March Newsletter No. 334
Method for the visually impaired to more easily read non-text information
How to help a visually impaired person from your smartphone
Whether you’re legally blind or just need some extra assistance with small print, apps like Be My Eyes, Aira, and Lookout can help people maintain independence. They are all reviewed at this link together with instructions on
10 daily habits that can permanently change your sight
Some everyday activities can have a significant impact on eye health. These include: Drinking coffee, not getting enough sleep, unprotected UV exposure, staring at screens too long, using old make-up, not eating enough vegetables, smoking, forgetting to remove contact lenses, rubbing your eyes and being stressed. The impacts are all considered at this link:
6 Vitamins you need enough of to support eye health and function
Vitamins including B vitamins, Vitamin C and E, Omega 3s and carotenoids are discussed in relation to their impact on eye health.
Touch2See Puts Sports at Your Fingertips
Even today, 87% of people with visual disabilities feel that sporting events are not easily accessible to them. Nevertheless, there are without a doubt many blind or visually impaired soccer or rugby fans who would love to experience a match with the same intensity as the thousands of other fans sitting in the bleachers. This is now possible with Touch2See, a touch-sensitive tablet invented by young entrepreneurs from Toulouse with support from Orange, CEA and Ericsson.
At the Mobile World Congress 2023, the demonstration was awe-inspiring. A miniature version of a soccer field was reproduced using a tablet fitted with a magnetic disk. It was connected to a television broadcasting the replay of a game. Thanks to the 5G network and artificial intelligence, the solution transmits sports data captured by cameras in the stadium in real time, analyzes it and converts it into a sensory and immersive experience, all without human intervention, making the solution easily scalable. The movements of players with the ball, passes and shots are all traced in real time on the tablet through vibrations and haptic feedback that the user detects by touch. This spatial understanding of the game is enriched by a digitized and interactive audio description that communicates general information such as the name of the player with the ball, the playing time, score and any fouls, making the experience even more immersive.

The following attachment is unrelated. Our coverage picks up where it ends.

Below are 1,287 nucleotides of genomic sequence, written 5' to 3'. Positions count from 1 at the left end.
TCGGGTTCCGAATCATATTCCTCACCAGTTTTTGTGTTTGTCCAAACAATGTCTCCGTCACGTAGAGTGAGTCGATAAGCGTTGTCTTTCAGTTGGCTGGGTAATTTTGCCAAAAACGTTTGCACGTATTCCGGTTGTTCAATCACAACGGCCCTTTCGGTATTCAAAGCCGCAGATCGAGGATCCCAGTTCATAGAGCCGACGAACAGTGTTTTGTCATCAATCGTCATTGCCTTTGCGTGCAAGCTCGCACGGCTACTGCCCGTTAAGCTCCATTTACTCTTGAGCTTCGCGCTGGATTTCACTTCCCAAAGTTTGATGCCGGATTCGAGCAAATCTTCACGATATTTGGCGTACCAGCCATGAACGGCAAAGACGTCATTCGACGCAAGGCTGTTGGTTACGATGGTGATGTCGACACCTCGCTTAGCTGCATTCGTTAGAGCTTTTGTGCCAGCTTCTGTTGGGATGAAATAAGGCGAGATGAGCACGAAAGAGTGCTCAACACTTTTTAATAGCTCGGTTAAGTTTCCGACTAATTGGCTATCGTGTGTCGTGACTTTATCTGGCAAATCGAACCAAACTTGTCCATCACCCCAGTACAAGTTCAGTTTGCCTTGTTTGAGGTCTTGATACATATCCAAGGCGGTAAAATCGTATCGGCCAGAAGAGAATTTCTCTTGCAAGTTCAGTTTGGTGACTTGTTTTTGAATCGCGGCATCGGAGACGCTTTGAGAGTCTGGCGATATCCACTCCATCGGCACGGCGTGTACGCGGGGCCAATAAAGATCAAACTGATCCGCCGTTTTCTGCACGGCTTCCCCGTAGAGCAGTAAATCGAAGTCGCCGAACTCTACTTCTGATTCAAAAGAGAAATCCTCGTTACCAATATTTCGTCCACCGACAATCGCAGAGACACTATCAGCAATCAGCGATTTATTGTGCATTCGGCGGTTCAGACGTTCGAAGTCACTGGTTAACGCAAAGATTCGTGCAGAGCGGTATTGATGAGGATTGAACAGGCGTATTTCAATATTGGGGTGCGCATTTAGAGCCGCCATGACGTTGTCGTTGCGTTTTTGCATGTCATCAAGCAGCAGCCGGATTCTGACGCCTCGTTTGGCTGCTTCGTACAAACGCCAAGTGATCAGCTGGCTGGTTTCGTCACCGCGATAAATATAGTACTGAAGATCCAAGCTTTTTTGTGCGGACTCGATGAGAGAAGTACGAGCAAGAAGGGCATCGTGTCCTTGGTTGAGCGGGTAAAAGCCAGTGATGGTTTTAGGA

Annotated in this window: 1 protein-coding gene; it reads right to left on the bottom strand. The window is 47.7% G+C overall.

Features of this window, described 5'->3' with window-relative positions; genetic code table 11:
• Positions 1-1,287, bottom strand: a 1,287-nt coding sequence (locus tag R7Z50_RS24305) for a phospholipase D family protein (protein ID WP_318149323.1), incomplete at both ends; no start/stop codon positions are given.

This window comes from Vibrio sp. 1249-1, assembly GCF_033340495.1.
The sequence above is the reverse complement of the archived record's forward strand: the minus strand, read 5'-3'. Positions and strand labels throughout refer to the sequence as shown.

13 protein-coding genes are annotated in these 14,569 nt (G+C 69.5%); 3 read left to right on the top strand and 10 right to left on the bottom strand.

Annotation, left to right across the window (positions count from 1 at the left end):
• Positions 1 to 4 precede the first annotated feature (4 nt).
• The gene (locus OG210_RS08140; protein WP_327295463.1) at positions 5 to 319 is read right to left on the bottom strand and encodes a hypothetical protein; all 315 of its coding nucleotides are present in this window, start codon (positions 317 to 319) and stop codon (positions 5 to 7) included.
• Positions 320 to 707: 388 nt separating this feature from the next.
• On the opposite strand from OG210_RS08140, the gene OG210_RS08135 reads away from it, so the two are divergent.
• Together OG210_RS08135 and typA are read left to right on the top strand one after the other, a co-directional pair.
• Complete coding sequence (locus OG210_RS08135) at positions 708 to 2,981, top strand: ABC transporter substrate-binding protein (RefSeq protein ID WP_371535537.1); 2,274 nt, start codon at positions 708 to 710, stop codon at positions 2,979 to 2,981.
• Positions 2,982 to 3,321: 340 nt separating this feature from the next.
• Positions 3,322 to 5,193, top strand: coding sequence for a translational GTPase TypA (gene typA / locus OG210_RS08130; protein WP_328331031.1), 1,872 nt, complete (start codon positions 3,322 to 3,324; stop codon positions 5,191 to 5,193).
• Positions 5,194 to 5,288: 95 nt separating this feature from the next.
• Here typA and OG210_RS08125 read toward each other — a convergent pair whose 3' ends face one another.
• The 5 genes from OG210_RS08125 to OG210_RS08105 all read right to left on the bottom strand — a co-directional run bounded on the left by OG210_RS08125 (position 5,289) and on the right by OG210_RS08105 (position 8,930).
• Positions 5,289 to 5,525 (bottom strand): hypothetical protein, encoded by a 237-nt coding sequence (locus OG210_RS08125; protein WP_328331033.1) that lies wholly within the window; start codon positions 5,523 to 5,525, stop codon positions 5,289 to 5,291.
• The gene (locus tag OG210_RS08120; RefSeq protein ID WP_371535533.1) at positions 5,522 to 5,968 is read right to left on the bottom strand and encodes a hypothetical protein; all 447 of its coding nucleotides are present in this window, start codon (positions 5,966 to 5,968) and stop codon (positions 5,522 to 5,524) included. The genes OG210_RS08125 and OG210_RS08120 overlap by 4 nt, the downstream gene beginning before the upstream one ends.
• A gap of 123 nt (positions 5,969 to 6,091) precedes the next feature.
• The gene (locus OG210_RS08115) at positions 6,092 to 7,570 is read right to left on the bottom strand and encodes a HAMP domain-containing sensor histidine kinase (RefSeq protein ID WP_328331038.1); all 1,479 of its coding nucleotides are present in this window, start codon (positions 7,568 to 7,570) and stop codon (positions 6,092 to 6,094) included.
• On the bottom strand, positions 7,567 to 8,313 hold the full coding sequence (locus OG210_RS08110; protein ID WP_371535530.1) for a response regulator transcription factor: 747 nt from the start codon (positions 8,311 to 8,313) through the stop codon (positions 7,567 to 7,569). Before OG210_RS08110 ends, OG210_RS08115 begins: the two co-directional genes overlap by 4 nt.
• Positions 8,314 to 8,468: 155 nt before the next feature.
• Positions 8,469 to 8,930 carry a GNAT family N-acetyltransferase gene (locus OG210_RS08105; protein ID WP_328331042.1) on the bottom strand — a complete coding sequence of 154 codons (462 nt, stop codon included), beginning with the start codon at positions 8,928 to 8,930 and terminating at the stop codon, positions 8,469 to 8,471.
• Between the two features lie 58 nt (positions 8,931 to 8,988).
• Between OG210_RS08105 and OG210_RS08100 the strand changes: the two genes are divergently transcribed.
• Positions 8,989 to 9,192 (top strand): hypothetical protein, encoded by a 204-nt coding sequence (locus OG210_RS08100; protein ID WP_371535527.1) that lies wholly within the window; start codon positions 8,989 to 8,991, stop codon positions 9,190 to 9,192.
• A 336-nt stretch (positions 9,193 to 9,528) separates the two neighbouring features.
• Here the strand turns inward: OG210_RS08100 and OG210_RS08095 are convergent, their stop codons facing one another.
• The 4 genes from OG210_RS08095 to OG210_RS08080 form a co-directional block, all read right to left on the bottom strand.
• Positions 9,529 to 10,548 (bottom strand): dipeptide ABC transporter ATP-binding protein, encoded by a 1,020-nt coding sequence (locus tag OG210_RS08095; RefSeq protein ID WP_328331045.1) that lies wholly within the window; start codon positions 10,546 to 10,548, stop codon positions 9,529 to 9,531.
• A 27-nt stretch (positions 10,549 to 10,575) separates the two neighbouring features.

Drinks recommended to reduce profound loss of vision
Lemon water and beet juice both contain lutein and zeaxanthin, which are two important nutrients that help to protect against macular degeneration and cataracts.
Visually impaired reporter backs apprenticeships after landing ‘dream job’
A visually impaired regional journalist has hailed the benefits of journalism apprenticeships after landing her “dream job”.
Emily Davison has spoken about how she was able to land a trainee reporting role with the News Shopper, in South-East London, after completing the National Council for the Training of Journalists’ Certificate in Foundation Journalism with Ability Today’s Academy for Disabled Journalists.
Emily, who was diagnosed with Septo Optic Dysplasia when she was born, previously undertook work experience with the News Shopper while studying for the course.
She is now training for her NCTJ qualifications on the job and spoke about her experience to mark National Apprenticeship Week.
Somerset visually-impaired bowlers 'excited' to represent England
Two visually-impaired bowlers are preparing to represent England internationally. Maurice Perry and Ron Homer, members of the Yeovil Bowls Club, will travel to Australia on 24 February to take part in The International Blind Bowls Association World Championships (IBBA). They will have a string down the middle of the lawn and a guide to assist them. “I love the game – it is great that I can get involved in a sport without too many adaptations,” said Mr Perry. He was introduced to the sport eight years ago, after he started to lose his sight.
RNIB bolsters audiobook library
Bloomsbury publishing company has added 600 audio books to the Royal National Institute of Blind People’s (RNIB) Talking Books library and committed to adding all new titles in the future. James Bartlett, reading services manager at the RNIB, said Talking Books grew every day and the charity was pleased Bloomsbury gifted its entire collection. ‘Talking Books are important so that the estimated two million people living with sight loss in the UK can access and enjoy books just like any other person,’ Bartlett said. Popular Bloomsbury titles requested by Talking Books users included Piranesi by Susanna Clarke, Violeta by Isabel Allende, and The Anarchy by William Dalrymple.
Northern Ireland, police sight loss partnership aims to increase awareness among officers
Police and Crime Prevention officers will speak directly to those affected by sight loss, to offer advice on home safety, scams, hate crime as well as a range of other topics. The Royal National Institute of Blind People Northern Ireland will at the same time ensure police have access to best practice guidelines to meet the needs of the 57,500 blind and partially sighted people living in Northern Ireland.
Visually impaired children falling behind sighted peers, RNIB warns
Children with vision impairment may not be receiving the support needed to achieve the same standard of success as fully sighted children, the charity said.